Spot the Phish


Did you know?

More than three-quarters of organizations say their employees aren’t good at spotting suspicious emails.

43% of breaches involved small business victims.

93% of all data breaches start with an email attack.

Can you spot the difference between spear phishing and legitimate emails?

Spot the legitimate email
- Round 1 of 7:

Select the email you believe to be legitimate.

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Spot the legitimate email
- Round 2 of 7:

Identify the legitimate website in a sea of ‘spoofs.’

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This content is neither endorsed, nor sponsored, nor affiliated with PayPal. PayPal is the registered owner of logos and trademarks. This content is for educational purposes only.

Spot the legitimate email
- Round 3 of 7:

Select the email you believe to be legitimate.

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This content is neither endorsed, nor sponsored, nor affiliated with PayPal. PayPal is the registered owner of logos and trademarks. This content is for educational purposes only.

Spot the legitimate email
- Round 4 of 7:

Select the email you believe to be legitimate.

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Spot the legitimate email
- Round 5 of 7:

Identify the legitimate website in a sea of ‘spoofs.’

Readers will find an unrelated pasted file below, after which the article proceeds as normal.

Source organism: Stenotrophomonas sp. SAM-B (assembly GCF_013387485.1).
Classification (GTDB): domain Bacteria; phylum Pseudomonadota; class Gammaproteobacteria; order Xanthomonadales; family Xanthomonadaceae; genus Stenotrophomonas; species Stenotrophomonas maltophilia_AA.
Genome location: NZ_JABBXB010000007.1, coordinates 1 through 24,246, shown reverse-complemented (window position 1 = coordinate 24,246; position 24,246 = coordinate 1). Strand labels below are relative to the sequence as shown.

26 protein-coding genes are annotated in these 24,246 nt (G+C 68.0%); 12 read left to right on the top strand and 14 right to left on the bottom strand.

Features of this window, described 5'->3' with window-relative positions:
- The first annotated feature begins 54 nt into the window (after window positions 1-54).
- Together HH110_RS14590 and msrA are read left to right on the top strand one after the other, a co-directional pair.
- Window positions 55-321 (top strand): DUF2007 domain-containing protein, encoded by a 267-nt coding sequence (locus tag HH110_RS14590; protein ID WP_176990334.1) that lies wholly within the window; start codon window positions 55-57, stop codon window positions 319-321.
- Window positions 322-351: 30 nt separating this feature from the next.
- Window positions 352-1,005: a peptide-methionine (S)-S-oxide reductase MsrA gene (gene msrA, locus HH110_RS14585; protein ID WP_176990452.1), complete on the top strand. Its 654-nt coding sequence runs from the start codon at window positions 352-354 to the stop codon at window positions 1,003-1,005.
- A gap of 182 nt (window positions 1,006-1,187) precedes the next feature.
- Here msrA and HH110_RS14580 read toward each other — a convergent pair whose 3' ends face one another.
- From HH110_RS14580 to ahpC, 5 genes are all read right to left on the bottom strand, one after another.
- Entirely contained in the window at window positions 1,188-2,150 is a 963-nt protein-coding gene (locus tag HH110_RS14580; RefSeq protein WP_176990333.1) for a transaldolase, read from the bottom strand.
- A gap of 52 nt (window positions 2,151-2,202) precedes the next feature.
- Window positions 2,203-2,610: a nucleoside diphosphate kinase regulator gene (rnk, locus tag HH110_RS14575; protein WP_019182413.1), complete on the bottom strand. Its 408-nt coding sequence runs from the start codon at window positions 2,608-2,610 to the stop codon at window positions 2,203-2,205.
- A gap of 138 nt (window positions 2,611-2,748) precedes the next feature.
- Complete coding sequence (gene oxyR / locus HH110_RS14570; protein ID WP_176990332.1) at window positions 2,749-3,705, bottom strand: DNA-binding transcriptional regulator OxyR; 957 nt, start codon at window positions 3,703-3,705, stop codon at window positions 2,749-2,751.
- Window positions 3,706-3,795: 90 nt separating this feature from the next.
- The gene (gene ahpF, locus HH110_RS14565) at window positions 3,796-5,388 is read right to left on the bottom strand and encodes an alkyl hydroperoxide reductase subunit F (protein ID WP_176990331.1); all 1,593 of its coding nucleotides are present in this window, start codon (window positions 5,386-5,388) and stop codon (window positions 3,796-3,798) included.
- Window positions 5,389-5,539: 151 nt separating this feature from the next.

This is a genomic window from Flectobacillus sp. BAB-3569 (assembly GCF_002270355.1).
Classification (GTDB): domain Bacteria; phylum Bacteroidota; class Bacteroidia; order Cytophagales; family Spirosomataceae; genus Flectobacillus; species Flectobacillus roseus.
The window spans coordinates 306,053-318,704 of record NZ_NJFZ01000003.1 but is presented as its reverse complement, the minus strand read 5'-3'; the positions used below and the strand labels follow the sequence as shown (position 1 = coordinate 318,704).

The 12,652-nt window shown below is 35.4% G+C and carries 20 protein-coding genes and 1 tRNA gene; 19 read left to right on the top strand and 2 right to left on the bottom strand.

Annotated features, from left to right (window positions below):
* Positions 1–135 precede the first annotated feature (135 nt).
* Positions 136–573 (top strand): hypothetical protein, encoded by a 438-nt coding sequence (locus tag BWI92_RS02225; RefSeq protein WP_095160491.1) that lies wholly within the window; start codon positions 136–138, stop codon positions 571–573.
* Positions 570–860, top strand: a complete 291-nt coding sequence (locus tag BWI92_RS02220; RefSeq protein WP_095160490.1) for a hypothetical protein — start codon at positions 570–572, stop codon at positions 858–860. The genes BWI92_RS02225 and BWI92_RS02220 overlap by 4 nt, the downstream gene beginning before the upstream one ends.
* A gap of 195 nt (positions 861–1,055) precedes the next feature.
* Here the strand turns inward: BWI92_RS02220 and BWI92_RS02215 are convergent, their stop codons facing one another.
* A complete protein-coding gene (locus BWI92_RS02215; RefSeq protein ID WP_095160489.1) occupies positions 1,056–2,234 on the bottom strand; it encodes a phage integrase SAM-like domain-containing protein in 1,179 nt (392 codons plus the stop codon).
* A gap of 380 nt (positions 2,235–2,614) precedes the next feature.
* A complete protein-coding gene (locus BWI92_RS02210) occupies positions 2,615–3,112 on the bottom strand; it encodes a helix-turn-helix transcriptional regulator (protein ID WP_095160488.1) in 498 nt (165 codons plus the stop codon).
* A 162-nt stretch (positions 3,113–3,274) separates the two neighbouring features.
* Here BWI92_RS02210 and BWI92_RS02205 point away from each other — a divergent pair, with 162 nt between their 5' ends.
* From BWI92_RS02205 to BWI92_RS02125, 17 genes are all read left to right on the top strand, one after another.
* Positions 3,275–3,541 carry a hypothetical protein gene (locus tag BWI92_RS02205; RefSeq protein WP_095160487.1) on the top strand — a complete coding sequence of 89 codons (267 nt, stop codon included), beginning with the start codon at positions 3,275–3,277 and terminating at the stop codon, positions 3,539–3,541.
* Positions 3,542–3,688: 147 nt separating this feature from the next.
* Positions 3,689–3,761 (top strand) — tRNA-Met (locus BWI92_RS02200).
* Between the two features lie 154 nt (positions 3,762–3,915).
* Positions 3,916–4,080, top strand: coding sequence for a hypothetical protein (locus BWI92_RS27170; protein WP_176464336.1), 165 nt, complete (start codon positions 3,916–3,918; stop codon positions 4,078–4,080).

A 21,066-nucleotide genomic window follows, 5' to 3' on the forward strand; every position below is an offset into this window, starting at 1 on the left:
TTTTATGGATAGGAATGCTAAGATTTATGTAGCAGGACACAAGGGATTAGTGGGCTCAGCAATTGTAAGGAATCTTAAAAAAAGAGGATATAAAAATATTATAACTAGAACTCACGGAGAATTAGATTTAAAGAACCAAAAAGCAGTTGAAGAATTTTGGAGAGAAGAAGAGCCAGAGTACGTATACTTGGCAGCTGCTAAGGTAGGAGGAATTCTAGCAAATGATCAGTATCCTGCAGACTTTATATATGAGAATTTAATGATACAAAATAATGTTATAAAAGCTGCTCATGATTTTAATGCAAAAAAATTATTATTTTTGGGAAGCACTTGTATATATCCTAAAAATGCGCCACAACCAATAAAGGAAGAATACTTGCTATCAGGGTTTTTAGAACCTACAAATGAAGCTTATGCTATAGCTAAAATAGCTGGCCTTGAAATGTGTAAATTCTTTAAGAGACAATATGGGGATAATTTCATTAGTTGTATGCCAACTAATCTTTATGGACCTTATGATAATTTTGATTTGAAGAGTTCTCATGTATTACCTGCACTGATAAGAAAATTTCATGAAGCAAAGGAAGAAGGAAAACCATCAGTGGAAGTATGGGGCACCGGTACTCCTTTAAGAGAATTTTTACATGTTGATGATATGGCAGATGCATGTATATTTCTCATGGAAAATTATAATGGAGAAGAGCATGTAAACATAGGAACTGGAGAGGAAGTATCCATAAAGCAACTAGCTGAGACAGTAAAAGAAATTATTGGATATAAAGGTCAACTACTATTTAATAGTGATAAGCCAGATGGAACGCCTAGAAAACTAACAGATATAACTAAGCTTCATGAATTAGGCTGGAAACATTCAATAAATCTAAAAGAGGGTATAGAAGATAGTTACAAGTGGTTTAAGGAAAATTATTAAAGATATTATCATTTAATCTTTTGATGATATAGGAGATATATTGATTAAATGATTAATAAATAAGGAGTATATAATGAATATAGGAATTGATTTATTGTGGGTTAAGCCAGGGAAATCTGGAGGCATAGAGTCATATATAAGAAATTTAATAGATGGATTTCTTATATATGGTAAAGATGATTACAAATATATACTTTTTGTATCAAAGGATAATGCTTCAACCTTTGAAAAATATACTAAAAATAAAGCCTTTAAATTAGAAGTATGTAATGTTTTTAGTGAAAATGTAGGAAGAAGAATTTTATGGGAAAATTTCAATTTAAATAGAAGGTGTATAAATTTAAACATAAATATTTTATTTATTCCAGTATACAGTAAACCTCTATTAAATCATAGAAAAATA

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Spot the legitimate email
- Round 6 of 7:

Select the email you believe to be legitimate.

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This content is neither endorsed, nor sponsored, nor affiliated with H&R Block. H&R Block is the registered owner of logos and trademarks. This content is for educational purposes only.

Spot the legitimate email
- Round 7 of 7:

Select the email you believe to be legitimate.

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This content is neither endorsed, nor sponsored, nor affiliated with Amazon. Amazon is the registered owner of logos and trademarks. This content is for educational purposes only.

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What did you miss?

Download our ‘Top Tips for Spotting Phishing Emails’ and share them with your customers! We offer two files, one for you to use with the Barracuda brand and another for you to rebrand as you like.

Fill the form to access the downloads

5 TIPS FOR SPOTTING A PHISHING EMAIL (PDF) 5 TIPS FOR SPOTTING A PHISHING EMAIL (REBRANDABLE)

Did you know, phishing emails are improving everyday, so find out how Barracuda MSP can keep you and your customers safe from phishing attacks with Barracuda Phishline. Click here to take a demonstration today.

Round 1

  1. Be mindful of incorrect grammar in subject lines.
  2. Make sure the email is coming from a legitimate email address. Most scammers will use various emails addresses that have no relevance to the company they are trying to impersonate.
  3. A genuine email will normally reference an order number or tracking code in the subject line
  4. If you are not addressed directly on the email, chances are that this is a mass email, targeting multiple people at once.
  5. Always hover over links before clicking them. This will allow you to see if they lead to a legitimate site or not.

Round 2

d. https://www.paypal.com/us/webapps/mpp/pay-online